Ray’s CNA, Debra Peoples, who is a Restorative CNA, has been working closely with Ray as his 1:1 5-6 days a week since he came to us 9/29. He adores her and they really do have a beautiful bond together. She has gone above and beyond to ensure he is well groomed, but as independent as possible, eats a well balanced meal, drinks plenty of water, gets physical activity daily, ensures communication between all nursing staff, maintains his data log and plans and engages in meaningful conversations with him just like 2 friends would. As so many of our CNAs are, she is the true definition of our Sacred 6 Principles! Ray’s amazing progress shows us just how perfect God’s timing is. A brother’s overwhelming concern and staff’s exhausted efforts reminded me of how God’s plan is steps ahead, even if we don’t see it. Never did I imagine the strength of this man, the love of his brother, and the dedication of so many professionals could inspire me to see the true “magic” of Christmas. Reflecting back on everything since I’ve become a Behavior Analyst, most of the cases I have consulted on, although complex have resulted in a positive outcome. However, meeting Joe, helping Ray and getting to work so closely with the dedicated staff of Signature HealthCare has not only been a positive outcome, but a truly life changing and inspiring experience.
Behavioral Health Consultant-
Serenity HealthCare, LLC.
Earlier this month, we had amazing validation that our leaders are pioneering the Eden Alternative Movement where many previously believed it was for “one-off’s” or “not-for-profit” do-gooders only.
Let me tell you a quick, cool story that will show how dreams manifest when we commit, dig deep, and stay the course – the magic always happens!
Nearly a decade ago, I worked with the Pioneer Network (prior to their leadership change), and believed this “mind-set” needed culture change and a holistic caregiver approach for our organization.
We sent a few young revolutionaries up to Columbus, Ohio to attend their conference and assess culture change pathways, review operability, and decide if we could make it a widespread movement.
Since then, our Hometown Team started their Eden Alternative journey. They have “operationalized” culture change like no other mid-size operator ever!
They built custom culture change training, hardwired it into their daily culture and made it a big part of their vernacular. They also developed intergenerational learning through summer camps, enhanced the universal caregiver into the Holistic Caregiver model, and developed an Eden Alternative Milestone cadence, plus hundreds of other programming efforts that make it all work!
This past week, our team humbly accepted some big, meaningful awards that demonstrate we are a part of the change we all want to see.
Here is the list of winners:
- Lucy Kennedy, an Elder living at Signature HealthCARE of North Florida, won the Eden Alternative International Elder Award. She was nominated for her work with Senator Gaetz to increase the personal living allowance for Elders living in nursing homes in the state of Florida. The allowance was raised from $35 to $105 per month. Senator Gaetz said Lucy not only inspired him, but impacted his career in a positive way!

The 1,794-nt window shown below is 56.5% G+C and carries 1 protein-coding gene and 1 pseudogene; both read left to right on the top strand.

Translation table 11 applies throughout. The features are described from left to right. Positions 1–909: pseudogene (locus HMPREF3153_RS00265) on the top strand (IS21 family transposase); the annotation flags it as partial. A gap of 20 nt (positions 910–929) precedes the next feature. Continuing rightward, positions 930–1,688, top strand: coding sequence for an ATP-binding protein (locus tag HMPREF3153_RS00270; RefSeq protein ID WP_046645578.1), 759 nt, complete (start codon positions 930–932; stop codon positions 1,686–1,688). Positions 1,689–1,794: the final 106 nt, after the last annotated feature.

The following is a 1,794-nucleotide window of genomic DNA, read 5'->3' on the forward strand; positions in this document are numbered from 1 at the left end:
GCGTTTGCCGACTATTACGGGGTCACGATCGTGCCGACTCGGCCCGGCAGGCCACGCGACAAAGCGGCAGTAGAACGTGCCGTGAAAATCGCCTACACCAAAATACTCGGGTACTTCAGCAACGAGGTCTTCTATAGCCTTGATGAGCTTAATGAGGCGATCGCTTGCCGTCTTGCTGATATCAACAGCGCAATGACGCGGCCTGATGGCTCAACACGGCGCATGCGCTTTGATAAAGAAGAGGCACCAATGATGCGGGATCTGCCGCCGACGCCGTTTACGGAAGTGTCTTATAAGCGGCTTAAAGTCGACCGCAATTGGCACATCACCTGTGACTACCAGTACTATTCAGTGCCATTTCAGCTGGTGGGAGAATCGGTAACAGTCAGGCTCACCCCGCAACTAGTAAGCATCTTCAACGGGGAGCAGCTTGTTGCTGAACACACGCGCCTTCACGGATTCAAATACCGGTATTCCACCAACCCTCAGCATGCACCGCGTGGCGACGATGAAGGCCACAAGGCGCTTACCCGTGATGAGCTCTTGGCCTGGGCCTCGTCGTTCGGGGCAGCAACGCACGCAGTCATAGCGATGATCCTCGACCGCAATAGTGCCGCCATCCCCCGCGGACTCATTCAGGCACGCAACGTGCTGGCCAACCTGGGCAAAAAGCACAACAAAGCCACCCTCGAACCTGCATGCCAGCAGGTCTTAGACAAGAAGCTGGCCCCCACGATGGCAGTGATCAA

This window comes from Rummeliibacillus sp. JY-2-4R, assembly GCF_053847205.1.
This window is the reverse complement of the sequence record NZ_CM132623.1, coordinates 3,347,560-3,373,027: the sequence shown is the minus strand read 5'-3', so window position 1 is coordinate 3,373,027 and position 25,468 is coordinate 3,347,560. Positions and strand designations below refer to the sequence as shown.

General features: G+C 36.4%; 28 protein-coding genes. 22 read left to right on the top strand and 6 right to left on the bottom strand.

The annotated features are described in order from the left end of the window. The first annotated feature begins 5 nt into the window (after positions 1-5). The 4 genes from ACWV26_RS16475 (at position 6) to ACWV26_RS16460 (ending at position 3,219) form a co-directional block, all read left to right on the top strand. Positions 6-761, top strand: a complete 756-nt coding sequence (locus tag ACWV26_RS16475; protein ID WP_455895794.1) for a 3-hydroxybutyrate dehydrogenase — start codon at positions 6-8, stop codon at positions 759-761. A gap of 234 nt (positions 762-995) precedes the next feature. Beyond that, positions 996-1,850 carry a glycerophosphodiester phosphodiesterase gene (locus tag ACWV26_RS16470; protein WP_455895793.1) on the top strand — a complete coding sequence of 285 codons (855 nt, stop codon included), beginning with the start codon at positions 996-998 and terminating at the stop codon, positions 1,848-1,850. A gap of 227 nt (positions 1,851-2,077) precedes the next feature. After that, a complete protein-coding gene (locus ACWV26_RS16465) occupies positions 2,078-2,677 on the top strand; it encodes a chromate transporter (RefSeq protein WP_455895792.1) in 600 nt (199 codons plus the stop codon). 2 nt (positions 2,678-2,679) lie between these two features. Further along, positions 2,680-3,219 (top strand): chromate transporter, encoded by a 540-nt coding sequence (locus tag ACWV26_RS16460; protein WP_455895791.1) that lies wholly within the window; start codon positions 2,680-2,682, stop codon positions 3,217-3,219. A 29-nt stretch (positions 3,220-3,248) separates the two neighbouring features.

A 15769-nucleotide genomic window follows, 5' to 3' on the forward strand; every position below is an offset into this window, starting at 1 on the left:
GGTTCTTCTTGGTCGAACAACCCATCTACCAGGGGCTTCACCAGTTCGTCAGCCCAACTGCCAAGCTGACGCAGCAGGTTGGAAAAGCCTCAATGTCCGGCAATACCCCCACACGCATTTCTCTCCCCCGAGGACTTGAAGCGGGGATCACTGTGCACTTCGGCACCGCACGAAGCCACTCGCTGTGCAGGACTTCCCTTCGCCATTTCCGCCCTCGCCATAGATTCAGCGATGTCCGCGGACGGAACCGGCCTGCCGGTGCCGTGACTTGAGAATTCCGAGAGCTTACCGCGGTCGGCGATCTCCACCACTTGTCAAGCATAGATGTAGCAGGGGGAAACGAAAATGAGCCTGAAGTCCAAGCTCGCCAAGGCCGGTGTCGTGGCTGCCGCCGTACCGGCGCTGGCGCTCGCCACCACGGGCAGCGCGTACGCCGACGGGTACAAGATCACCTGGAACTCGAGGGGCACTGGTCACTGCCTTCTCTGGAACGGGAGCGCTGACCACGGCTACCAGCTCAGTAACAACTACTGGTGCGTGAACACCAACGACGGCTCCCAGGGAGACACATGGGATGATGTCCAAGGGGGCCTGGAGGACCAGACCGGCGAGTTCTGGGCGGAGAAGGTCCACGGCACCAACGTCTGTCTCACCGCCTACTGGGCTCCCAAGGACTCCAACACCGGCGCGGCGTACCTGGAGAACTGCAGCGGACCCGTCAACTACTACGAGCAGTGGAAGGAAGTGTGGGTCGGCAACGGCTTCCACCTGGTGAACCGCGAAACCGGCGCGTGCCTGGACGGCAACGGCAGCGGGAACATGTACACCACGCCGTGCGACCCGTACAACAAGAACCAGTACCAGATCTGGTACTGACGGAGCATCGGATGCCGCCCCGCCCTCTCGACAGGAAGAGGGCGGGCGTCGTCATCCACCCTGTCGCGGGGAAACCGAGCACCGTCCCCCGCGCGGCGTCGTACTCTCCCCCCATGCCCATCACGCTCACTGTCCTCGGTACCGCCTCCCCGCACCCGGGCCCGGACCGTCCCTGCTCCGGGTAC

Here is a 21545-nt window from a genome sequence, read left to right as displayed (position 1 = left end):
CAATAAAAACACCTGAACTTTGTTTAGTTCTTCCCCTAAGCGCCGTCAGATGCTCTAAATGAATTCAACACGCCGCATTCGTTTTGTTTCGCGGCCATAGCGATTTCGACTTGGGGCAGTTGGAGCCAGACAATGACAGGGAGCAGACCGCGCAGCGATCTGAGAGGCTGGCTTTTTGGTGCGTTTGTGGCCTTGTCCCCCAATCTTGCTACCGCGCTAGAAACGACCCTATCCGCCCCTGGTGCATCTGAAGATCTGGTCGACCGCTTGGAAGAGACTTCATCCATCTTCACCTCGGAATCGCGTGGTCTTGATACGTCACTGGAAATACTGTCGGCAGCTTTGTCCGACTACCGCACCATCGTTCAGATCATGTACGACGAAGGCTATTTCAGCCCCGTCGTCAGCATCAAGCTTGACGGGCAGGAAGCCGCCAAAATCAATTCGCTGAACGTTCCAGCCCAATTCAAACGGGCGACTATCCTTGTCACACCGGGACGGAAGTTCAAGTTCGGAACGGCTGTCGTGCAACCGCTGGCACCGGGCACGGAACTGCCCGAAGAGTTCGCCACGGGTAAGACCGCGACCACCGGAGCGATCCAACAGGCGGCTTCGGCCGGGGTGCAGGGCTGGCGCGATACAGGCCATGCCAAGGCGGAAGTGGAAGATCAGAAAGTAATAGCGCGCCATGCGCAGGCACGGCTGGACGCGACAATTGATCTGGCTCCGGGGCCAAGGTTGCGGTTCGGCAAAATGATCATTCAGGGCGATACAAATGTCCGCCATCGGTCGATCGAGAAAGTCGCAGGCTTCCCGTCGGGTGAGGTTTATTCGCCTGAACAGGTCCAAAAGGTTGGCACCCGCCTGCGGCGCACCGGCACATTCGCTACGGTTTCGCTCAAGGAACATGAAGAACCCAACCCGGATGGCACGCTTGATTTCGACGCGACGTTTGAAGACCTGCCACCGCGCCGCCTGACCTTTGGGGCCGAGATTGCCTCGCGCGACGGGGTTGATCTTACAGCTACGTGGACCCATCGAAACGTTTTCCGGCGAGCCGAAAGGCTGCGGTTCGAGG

- Phillip Ramey, Chaplain at Riverview Health Care Center, received the Eden Alternative International Care Partner Award for his dedication to the Eden Alternative journey. Phillip exudes enthusiasm, leadership, passion and compassion for those around him, and is dedicated to making Elders’ lives more meaningful.
- Mountain City Care & Rehabilitation Center won the Eden Alternative Master Gardener Award for their work with the Holistic Caregiver model. They are working on an Eden Alternative Path to Mastery 3, and continue to blaze a trail of innovation in health care modeling.
- Angie McAllister was awarded the Nancy Fox Leadership Award for her leadership in culture change. She works with 60 homes in Signature’s Hometown segment to infuse culture change practices into the fabric of daily life.
In closing, we now have 28 Signature homes who completed Path to Mastery Milestone 1 and another nine who have completed Path to Mastery Milestone 2. This gives us 37 Signature homes who are fully immersed into the Promised Land and are helping us define the Revolution in a very tactical way!
From the time when I was little, I enjoyed visiting cemeteries because they show “a deep reverence for life” that I needed to witness in the darkest parts of my own soul. Even today, I still make impromptu visits and make all my children go each patriotic holiday as a family tradition. We spent nearly a full day at Arlington last trip because I feel a deep connection to never forget “them” – them in a broad sense – my parents, war veterans, close friends, and family. Maybe it is as much about me being scared to be forgotten as well.
I can’t really explain it but I have thought about The Normandy American Cemetery and Memorial as a “bucket list” definite. However, I grew up with a deep belief we never need to leave the U.S. for recreational travel until we see all of our amazing country first. Call me a “Hikes Point redneck” if it makes you feel better, but there is just too much majestic beauty in America, that not seeing our own country first somehow made me a less patriotic American. And if anyone of us ever did see all 50 states, we would have seen so much topography diversity, people diversity, and climate diversity; we would not need to travel ever again. At least that’s what I thought until I witnessed Normandy, France last month.
Note: not to mislead anyone here, I have made various overseas trips in my lifetime, but mainly for business interests or a strong link to outside competitive golf, and a few foreign island romantic trips. Things like securing insurance at Lloyd’s of London, examining healthcare opportunities, or investing in restaurants in Beijing, China, and caddying for my kids in a Scotland golf event – just to give you some context.